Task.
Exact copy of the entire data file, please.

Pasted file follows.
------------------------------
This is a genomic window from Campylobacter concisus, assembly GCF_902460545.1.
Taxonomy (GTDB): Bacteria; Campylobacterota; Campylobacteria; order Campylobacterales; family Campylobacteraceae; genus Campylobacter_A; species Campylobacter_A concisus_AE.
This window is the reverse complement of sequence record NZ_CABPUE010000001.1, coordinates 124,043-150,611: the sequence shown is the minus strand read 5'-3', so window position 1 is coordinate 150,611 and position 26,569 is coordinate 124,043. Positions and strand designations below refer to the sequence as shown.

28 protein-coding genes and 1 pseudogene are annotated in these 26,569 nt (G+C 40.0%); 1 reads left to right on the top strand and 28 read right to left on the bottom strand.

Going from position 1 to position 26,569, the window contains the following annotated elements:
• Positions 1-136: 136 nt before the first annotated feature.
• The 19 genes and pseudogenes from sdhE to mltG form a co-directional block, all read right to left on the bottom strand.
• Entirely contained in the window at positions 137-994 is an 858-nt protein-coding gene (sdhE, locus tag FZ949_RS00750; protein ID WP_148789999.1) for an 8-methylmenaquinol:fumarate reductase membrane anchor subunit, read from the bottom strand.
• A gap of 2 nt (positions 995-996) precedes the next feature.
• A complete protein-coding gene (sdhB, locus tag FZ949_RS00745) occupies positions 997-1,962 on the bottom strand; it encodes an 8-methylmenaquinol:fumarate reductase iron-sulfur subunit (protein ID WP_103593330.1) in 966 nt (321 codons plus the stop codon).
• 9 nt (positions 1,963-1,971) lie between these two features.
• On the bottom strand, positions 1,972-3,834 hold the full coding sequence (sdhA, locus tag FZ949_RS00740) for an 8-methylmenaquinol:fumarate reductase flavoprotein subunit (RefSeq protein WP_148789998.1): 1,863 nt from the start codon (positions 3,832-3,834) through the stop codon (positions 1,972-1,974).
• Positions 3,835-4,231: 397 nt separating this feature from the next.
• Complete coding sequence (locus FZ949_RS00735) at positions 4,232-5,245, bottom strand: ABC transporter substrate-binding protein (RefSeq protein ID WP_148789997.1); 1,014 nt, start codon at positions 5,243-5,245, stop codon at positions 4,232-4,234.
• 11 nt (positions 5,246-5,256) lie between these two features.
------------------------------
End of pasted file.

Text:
This is a genomic window from Campylobacter concisus, assembly GCF_902460545.1.
Taxonomy (GTDB): Bacteria; Campylobacterota; Campylobacteria; order Campylobacterales; family Campylobacteraceae; genus Campylobacter_A; species Campylobacter_A concisus_AE.
This window is the reverse complement of sequence record NZ_CABPUE010000001.1, coordinates 124,043-150,611: the sequence shown is the minus strand read 5'-3', so window position 1 is coordinate 150,611 and position 26,569 is coordinate 124,043. Positions and strand designations below refer to the sequence as shown.

28 protein-coding genes and 1 pseudogene are annotated in these 26,569 nt (G+C 40.0%); 1 reads left to right on the top strand and 28 read right to left on the bottom strand.

Going from position 1 to position 26,569, the window contains the following annotated elements:
• Positions 1-136: 136 nt before the first annotated feature.
• The 19 genes and pseudogenes from sdhE to mltG form a co-directional block, all read right to left on the bottom strand.
• Entirely contained in the window at positions 137-994 is an 858-nt protein-coding gene (sdhE, locus tag FZ949_RS00750; protein ID WP_148789999.1) for an 8-methylmenaquinol:fumarate reductase membrane anchor subunit, read from the bottom strand.
• A gap of 2 nt (positions 995-996) precedes the next feature.
• A complete protein-coding gene (sdhB, locus tag FZ949_RS00745) occupies positions 997-1,962 on the bottom strand; it encodes an 8-methylmenaquinol:fumarate reductase iron-sulfur subunit (protein ID WP_103593330.1) in 966 nt (321 codons plus the stop codon).
• 9 nt (positions 1,963-1,971) lie between these two features.
• On the bottom strand, positions 1,972-3,834 hold the full coding sequence (sdhA, locus tag FZ949_RS00740) for an 8-methylmenaquinol:fumarate reductase flavoprotein subunit (RefSeq protein WP_148789998.1): 1,863 nt from the start codon (positions 3,832-3,834) through the stop codon (positions 1,972-1,974).
• Positions 3,835-4,231: 397 nt separating this feature from the next.
• Complete coding sequence (locus FZ949_RS00735) at positions 4,232-5,245, bottom strand: ABC transporter substrate-binding protein (RefSeq protein ID WP_148789997.1); 1,014 nt, start codon at positions 5,243-5,245, stop codon at positions 4,232-4,234.
• 11 nt (positions 5,246-5,256) lie between these two features.